According to the dictionary, reverence is a feeling of awe, wonder, and respect. When I first discovered this word, I asked myself, do you feel this way about your life? Do you sense that your life is amazing, miraculous? Are you filled with wonder?
I had to answer, no. How is it possible to feel reverence when I so often feel trapped and powerless? When I listen to the news, I often get impatient or angry. Even when faced with my to-do list, I get frustrated. I was curious. So I looked deeper, and I discovered this story.
In 1915, while on a boat trip up the Ogooué River in Gabon, perhaps, like me, in search of life’s meaning, Albert Schweitzer wrote about his encounter with reverence: “At the very moment when, at sunset, we were making our way through a herd of hippopotamuses, there flashed upon my mind, unforeseen and unsought, the phrase: ‘Reverence for Life.’ The iron door had yielded, the path in the thicket had become visible. Now I had my way to the idea in which world affirmation and life affirmation and ethics are contained side by side! A man is ethical only when life, as such, is sacred to him, that of plants and animals as that of his fellow men, and when he devotes himself helpfully to all life that is in need of help.”
Two years later, Dr. Schweitzer started building the hospital in Gabon where he would spend the rest of his life in service to the community.
Reverence. It’s hard to put into words and even harder to put into practice. But when I start connecting the dots in my life, I begin to see that joy, achievements, setbacks, and challenges are all part of a larger journey, that of my unexpressed soul which, like the Ogooué River, is inevitably twisting and turning in its path to the sea as if directed by the same unseen hand that guides us all. Tuning in to reverence allows me a kind of freedom—to be a soaring spirit, to have compassion for myself and for others, and creates in me a greater capacity to hold the mystery of life itself.
What does it take to Flow with Life?
Heat shimmered like a haze above the asphalt road. My mother rested her two hands on the wheel, the air conditioning on high to combat the heat of the day, waiting for the light to change. She felt as if she was looking through a glass of water. Everything was a little blurry, almost wavy.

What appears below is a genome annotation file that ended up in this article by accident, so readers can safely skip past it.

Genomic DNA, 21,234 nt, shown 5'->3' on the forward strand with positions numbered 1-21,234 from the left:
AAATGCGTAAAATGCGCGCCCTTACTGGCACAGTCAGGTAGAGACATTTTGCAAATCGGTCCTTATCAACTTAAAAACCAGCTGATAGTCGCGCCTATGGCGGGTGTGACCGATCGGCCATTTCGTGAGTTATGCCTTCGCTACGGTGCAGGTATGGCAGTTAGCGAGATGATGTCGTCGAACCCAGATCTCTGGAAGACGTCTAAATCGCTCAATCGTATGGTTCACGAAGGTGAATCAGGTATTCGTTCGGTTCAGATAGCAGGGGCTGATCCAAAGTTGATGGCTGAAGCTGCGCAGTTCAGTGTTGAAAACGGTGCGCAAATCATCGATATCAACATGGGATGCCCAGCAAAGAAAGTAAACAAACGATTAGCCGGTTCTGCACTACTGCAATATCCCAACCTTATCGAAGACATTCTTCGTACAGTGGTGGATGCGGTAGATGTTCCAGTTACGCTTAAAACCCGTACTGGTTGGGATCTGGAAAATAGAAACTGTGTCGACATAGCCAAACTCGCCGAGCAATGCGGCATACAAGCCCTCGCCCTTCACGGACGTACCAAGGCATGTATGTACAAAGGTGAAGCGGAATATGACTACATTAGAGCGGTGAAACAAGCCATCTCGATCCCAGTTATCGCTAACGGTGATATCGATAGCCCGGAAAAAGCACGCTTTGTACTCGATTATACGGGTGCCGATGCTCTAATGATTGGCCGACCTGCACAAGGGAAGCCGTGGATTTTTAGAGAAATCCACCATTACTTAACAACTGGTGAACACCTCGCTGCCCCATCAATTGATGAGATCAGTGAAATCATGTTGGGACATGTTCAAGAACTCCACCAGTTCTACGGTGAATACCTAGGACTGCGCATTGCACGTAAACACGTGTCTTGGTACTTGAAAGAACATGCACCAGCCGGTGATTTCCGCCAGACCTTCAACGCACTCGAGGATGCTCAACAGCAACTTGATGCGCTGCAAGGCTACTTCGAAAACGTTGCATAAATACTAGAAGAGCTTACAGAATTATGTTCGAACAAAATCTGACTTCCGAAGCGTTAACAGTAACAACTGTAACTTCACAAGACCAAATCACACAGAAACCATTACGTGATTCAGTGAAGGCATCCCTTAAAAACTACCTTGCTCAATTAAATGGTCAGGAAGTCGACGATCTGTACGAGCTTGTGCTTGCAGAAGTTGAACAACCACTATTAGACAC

“Bhuk lagi hai,” the woman said, tapping the window of the car in front of my mother’s. The woman lifted her hand to her mouth as she spoke, fingers coming together to emphasize her desire for food. Slender, and desperately poor, it was hard to judge her age. Her hair was matted with dust, dry and brown, rather than the black lustrous, shiny Indian hair on the shampoo commercials. The child, a girl, on her hip had the same matted hair and one shoulder was bare as the too-big dress had slipped over onto her arm. Her bottomless brown eyes looked straight and fearlessly ahead, while her mother pleaded for alms.
“May not be her child, “my mother thought idly. “Where is the tout who will take her money after she receives it?” Abruptly, horns blared, sharp and incessant, and the woman moved hastily out of the way into the shade of a nearby neem tree. My mother let go of the brake and pushed on the accelerator as she drove through the mayhem that was Delhi traffic.
Being in India is constant sensory overload. Sounds, smells, the way heat touches your bare skin, hitting you in the face. What do we let in and what do we block out? How do we stay connected to the flow of life without letting the white water of the world pull us down?
It’s almost easier to shut the chaos out. The noise. The traffic. The unquenchable thirst of poverty. Then our world can be safe, predictable, organized and comfortable. But life has a way of intruding, opening your eyes and ears, challenging your thoughts, pushing you past the status quo.
What manifested on the streets of Delhi manifests in my daily life thousands of miles away. Pristine suburbs block the homeless out so that when I see them, I’m shocked by hunger in a land of plenty. In almost smoothly flowing traffic, the swerving car and angry honk point to the same universal emotions of impatience and irritation, guilt and sadness.
I want to let it all rush in, this current of life, and have reverence for it all. To do this I need the capacity within me to hold it. I need patience and discernment. How is it possible?
Elm flower essence allows me to create the capacity so that I am not overwhelmed by it all.
Impatiens—the only flower essence so closely tied in name to what it does—stops me from being irritable so that I can have patience with the larger timetable of life. Patience at the driver, at the traffic, at the weather, at the world.
Cerato, the essence of a little blue flower, allows me to trust my judgment, build my own discernment for my own opinions.
Because in the end, in a world of opinions and information, wisdom comes only from within—from finding out what you value, and learning to trust yourself, your instincts and your intuition.
This is a weekly series of blogs that explore my search for reverence for life. What does it mean and why is it important?